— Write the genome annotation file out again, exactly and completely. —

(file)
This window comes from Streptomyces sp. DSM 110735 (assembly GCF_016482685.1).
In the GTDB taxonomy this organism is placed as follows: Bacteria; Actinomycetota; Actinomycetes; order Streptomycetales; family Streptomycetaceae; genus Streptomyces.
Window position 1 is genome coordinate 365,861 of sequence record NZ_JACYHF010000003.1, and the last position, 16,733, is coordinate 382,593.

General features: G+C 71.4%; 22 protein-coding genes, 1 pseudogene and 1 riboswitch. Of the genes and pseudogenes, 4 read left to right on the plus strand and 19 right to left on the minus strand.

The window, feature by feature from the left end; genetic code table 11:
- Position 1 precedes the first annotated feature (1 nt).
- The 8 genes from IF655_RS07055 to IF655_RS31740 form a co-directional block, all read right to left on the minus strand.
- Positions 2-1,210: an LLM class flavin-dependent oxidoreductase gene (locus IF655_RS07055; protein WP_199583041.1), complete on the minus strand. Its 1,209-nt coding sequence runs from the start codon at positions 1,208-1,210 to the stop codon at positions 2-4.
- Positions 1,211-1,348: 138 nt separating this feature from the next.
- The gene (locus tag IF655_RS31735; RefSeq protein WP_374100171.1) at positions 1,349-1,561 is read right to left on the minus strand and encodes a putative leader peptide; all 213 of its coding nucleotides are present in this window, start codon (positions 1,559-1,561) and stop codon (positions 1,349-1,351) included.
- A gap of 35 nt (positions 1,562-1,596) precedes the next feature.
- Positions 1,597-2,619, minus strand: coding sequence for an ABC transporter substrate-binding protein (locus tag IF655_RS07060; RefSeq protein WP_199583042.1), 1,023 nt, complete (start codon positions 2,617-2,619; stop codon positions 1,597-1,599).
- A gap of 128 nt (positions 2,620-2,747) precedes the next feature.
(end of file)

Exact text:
This window comes from Streptomyces sp. DSM 110735 (assembly GCF_016482685.1).
In the GTDB taxonomy this organism is placed as follows: Bacteria; Actinomycetota; Actinomycetes; order Streptomycetales; family Streptomycetaceae; genus Streptomyces.
Window position 1 is genome coordinate 365,861 of sequence record NZ_JACYHF010000003.1, and the last position, 16,733, is coordinate 382,593.

General features: G+C 71.4%; 22 protein-coding genes, 1 pseudogene and 1 riboswitch. Of the genes and pseudogenes, 4 read left to right on the plus strand and 19 right to left on the minus strand.

The window, feature by feature from the left end; genetic code table 11:
- Position 1 precedes the first annotated feature (1 nt).
- The 8 genes from IF655_RS07055 to IF655_RS31740 form a co-directional block, all read right to left on the minus strand.
- Positions 2-1,210: an LLM class flavin-dependent oxidoreductase gene (locus IF655_RS07055; protein WP_199583041.1), complete on the minus strand. Its 1,209-nt coding sequence runs from the start codon at positions 1,208-1,210 to the stop codon at positions 2-4.
- Positions 1,211-1,348: 138 nt separating this feature from the next.
- The gene (locus tag IF655_RS31735; RefSeq protein WP_374100171.1) at positions 1,349-1,561 is read right to left on the minus strand and encodes a putative leader peptide; all 213 of its coding nucleotides are present in this window, start codon (positions 1,559-1,561) and stop codon (positions 1,349-1,351) included.
- A gap of 35 nt (positions 1,562-1,596) precedes the next feature.
- Positions 1,597-2,619, minus strand: coding sequence for an ABC transporter substrate-binding protein (locus tag IF655_RS07060; RefSeq protein WP_199583042.1), 1,023 nt, complete (start codon positions 2,617-2,619; stop codon positions 1,597-1,599).
- A gap of 128 nt (positions 2,620-2,747) precedes the next feature.